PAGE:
Jewish journalist chronicles his turn from ‘good Soviet boy’ to dissenter

Arkady Polishchuk says a show trial of a Jewish doctor turned him against the Soviet system. Photo by Chad Gracia, courtesy of DoppelHouse Press.

All Arkady Polishchuk’s parents wanted was to raise “a good Soviet boy.”

And at first, they succeeded. Polishchuk, a secular Jew living in Moscow, devoured the literature of his country. He was a card-carrying member of the Communist Party. He knew and befriended KGB agents, many of whom he worked with as the managing editor for Asia and Africa Today, a Soviet state-run foreign affairs publication.

But by 1976, much had changed. He was in prison, held along with three other Jews for organizing sit-ins protesting delays in Jewish emigration.

As the New York Times put it at the time, “Four Jews reported missing … It was not known if they had been arrested.”

Now 88, Polishchuk is based in Washington, though he’s currently in Russia helping to take care of his ailing mother-in-law. He met his wife when she was teaching mathematics in Montgomery County. Last month, he released a memoir, “Dancing on Thin Ice: Travails of a Russian Dissenter.”

“It’s about how as a very successful Soviet journalist, I slowly became a dissenter, an anti-Soviet journalist,” Polishchuk said during a Facebook voice call from St. Petersburg.

A turning point for Polishchuk came in 1974, when he covered the trial of a Jewish doctor working in Ukraine. Mikhail Stern had been accused of harming children “in order to undermine the future of the Soviet military,” according to Polishchuk. But what the journalist saw was simple anti-Semitism.

Stern was sentenced to eight years of hard labor, and it marked the start of Polishchuk’s new career, that of dissenting reporter and advocate covering human rights abuses of the Soviet government.

Polishchuk describes much of his life with a chuckle. He says that the book is, in part, meant to convey the absurdity of the Soviet experience. But he acknowledges the deadly serious stakes dissidents and religious groups — like the evangelical Christian community he came to sympathize with — faced under the Communist Party.

When he decided to leave his job and the Party in in the mid-1970s, a friend — a journalist for Pravda, the official newspaper of the Communist Party — paid him a visit.

“He was my dear friend. He risked his life and position for dealing with me, but he told me, ‘You’ll be killed very quickly. You’ll disappear,’” Polishchuk says.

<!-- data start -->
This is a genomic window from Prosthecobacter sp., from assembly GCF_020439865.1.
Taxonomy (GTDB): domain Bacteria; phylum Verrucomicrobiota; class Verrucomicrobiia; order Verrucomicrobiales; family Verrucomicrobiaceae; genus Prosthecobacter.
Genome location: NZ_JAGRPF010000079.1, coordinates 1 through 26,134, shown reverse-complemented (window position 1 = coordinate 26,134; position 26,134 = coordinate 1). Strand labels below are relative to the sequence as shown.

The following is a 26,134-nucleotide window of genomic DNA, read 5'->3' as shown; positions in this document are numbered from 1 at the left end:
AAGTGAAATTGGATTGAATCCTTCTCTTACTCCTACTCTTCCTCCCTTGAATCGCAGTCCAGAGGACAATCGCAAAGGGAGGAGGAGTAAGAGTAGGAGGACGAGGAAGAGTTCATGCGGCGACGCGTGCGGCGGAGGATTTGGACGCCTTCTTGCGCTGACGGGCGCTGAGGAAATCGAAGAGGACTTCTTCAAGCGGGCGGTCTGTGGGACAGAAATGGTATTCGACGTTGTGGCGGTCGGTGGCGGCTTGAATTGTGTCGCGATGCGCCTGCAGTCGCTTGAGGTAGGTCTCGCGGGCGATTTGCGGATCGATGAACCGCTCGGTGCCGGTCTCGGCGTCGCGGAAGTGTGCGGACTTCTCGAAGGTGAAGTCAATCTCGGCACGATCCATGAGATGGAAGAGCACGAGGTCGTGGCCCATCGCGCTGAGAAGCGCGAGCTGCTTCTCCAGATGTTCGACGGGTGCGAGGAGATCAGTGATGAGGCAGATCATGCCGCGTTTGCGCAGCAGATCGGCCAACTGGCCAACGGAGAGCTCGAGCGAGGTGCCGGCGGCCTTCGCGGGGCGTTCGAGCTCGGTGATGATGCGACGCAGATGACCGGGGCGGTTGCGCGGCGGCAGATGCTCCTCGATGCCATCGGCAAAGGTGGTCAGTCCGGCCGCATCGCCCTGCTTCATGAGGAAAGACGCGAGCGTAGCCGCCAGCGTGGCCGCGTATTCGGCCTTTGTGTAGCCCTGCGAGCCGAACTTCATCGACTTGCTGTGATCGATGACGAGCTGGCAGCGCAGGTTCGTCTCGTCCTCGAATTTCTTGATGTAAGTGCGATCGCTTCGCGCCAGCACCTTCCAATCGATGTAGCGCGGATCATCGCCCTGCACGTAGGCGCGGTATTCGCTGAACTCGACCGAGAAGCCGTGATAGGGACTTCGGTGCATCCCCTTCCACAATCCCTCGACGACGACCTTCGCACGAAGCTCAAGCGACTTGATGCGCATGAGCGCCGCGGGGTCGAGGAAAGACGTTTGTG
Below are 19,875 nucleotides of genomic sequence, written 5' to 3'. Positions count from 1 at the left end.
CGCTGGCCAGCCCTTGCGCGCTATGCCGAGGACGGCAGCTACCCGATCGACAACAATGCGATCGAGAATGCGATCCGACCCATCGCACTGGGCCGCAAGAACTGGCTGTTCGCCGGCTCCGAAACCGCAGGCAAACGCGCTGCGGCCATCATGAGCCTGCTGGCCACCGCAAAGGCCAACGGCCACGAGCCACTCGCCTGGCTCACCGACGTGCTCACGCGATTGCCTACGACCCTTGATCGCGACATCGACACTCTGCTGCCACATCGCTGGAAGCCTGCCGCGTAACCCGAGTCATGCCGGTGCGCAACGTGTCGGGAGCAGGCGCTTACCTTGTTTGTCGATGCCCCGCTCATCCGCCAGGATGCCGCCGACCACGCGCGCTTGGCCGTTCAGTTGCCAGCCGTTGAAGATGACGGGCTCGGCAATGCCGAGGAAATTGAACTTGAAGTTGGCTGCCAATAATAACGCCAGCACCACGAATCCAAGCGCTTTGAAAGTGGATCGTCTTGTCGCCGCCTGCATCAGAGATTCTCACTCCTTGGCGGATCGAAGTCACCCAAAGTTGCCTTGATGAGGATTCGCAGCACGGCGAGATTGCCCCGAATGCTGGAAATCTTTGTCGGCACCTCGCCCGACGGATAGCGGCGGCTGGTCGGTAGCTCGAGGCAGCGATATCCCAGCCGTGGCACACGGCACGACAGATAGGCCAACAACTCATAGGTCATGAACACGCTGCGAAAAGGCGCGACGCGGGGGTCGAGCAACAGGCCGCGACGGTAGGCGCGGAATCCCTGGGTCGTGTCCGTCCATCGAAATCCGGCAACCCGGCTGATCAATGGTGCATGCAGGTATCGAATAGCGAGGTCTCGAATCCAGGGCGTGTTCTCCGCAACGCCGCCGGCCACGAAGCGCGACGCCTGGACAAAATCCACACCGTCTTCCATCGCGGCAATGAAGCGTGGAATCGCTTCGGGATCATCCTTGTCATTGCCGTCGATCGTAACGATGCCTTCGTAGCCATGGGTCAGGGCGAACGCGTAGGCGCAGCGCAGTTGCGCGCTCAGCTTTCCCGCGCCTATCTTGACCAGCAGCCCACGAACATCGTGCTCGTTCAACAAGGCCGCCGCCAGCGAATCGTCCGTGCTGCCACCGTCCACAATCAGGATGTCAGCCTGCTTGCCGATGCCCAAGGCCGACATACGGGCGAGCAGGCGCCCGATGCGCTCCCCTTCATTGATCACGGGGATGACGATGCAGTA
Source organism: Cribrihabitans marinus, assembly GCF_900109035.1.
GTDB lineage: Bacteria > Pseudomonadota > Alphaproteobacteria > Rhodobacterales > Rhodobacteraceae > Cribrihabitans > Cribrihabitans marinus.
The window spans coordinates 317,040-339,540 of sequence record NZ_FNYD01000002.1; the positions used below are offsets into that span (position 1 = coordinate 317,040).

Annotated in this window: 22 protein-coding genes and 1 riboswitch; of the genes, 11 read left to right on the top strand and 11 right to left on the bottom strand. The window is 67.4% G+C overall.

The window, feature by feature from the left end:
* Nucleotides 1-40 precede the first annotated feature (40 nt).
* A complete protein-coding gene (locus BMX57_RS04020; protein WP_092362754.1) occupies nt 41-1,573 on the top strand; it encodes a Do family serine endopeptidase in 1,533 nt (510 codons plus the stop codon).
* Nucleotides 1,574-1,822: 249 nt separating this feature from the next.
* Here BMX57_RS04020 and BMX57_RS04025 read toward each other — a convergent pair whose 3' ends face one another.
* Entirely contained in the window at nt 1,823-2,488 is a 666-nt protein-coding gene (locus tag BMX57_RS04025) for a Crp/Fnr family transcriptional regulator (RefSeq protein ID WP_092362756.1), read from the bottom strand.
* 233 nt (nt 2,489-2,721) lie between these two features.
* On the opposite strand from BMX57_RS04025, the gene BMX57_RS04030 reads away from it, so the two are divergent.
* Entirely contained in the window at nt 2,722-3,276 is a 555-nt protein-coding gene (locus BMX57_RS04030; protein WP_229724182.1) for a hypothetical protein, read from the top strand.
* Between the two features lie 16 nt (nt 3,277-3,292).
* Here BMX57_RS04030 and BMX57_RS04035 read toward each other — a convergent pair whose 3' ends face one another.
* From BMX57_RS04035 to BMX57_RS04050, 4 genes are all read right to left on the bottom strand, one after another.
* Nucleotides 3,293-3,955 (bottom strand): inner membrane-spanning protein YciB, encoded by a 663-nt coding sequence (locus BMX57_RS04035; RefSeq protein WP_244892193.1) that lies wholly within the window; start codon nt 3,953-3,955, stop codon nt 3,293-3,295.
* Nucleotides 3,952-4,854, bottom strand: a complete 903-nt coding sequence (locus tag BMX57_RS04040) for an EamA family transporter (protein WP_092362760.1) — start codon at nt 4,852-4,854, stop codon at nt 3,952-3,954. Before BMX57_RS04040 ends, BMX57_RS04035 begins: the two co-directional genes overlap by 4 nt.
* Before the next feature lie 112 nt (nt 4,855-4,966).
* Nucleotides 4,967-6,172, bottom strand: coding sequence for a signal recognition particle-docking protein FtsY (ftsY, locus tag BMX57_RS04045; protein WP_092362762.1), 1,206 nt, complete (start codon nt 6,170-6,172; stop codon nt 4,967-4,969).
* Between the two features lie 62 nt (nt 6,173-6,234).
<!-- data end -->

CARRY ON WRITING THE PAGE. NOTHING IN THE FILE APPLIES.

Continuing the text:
He was given an offer in a meeting with KGB agents, to which he was accompanied by dissident Anatoly Sharansky.

“They told me, ‘Come back and you’ll be forgiven. If you wish, you can work as a journalist in the same magazine.’ But of course, it was a provocation, because the second you have to compromise with the security forces, they make an informant out of you.”

In the book, Polishchuk writes that his friends in the KGB and the Party may have had a hand in saving his life.

Sharansky helped him smuggle manuscripts about trials Polishchuk had attended, which were sent to foreign journals. And in 1978, Polishchuk was finally allowed to leave Russia for New York City.

When he arrived, he was greeted by the FBI, for what Polishchuk says was a “routine check-in.”

“I said, ‘Listen guys, I also know a number of Soviet spies abroad.’ And they just ignored me. My friend who worked for Pravda told me, ‘That’s why you’ll lose the war against the Soviet Union. In Russia, they squeeze out of you whatever you know.’”

Polischuk became a vocal advocate for evangelical Christians in Russia through his career as a journalist and lecturer working with Radio Free Europe and Amnesty International.

“[The evangelicals] lived in very small towns, they were basically deprived of an education, and their situation was even worse than the Jews, I thought,” Polishchuk says. “Because among Jews, you could see a lot of assimilated Jews like me, well-educated people. But those guys were kicked out of schools, their children were beaten up.”

Today, he lives with his wife and 13-year-old daughter. He considers himself lucky to have seen his older son’s bar mitzvah years ago in Washington, the culmination of a religious education that would’ve been impossible in his home country.

When he worked for a brief time in Prague, Polishchuk met a Chabad rabbi, and discussed the prospect of learning about the Jewish religion in a way that would’ve been impossible in the Soviet Union.

“I told him I would love to learn to be Jewish, but I just didn’t have the time,” Polishchuk remembers. “He told me, ‘Don’t worry, it’s so hard to be a Jew.’”

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